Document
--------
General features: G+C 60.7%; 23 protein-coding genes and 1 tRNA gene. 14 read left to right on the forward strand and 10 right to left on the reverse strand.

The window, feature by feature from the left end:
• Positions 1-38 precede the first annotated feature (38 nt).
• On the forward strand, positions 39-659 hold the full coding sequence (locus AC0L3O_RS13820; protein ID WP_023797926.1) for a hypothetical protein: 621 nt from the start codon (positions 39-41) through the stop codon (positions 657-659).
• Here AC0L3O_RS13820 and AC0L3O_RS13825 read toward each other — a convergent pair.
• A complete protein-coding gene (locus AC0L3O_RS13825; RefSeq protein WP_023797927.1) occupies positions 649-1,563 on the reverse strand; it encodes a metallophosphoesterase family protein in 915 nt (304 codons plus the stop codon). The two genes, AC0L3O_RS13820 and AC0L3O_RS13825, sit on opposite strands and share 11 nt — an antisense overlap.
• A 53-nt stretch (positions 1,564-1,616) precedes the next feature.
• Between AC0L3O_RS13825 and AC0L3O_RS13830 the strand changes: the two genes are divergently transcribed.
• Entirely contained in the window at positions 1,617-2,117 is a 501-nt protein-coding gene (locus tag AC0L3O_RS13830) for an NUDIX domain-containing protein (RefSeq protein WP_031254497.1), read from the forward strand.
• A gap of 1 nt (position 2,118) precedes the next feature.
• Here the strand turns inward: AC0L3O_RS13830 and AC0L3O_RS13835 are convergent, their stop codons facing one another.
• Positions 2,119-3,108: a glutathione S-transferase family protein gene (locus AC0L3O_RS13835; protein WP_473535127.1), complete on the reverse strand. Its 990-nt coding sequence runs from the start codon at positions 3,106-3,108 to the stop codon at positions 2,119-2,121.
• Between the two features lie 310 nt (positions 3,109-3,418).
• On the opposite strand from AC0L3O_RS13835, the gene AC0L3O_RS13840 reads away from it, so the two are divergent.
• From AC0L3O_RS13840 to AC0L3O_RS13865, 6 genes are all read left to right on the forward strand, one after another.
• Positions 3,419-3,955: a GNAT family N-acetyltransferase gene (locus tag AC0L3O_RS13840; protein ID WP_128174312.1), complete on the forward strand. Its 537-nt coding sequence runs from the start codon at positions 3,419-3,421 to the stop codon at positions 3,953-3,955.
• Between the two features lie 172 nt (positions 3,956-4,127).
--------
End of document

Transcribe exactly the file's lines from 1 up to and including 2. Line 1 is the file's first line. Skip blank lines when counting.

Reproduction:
General features: G+C 60.7%; 23 protein-coding genes and 1 tRNA gene. 14 read left to right on the forward strand and 10 right to left on the reverse strand.

The window, feature by feature from the left end: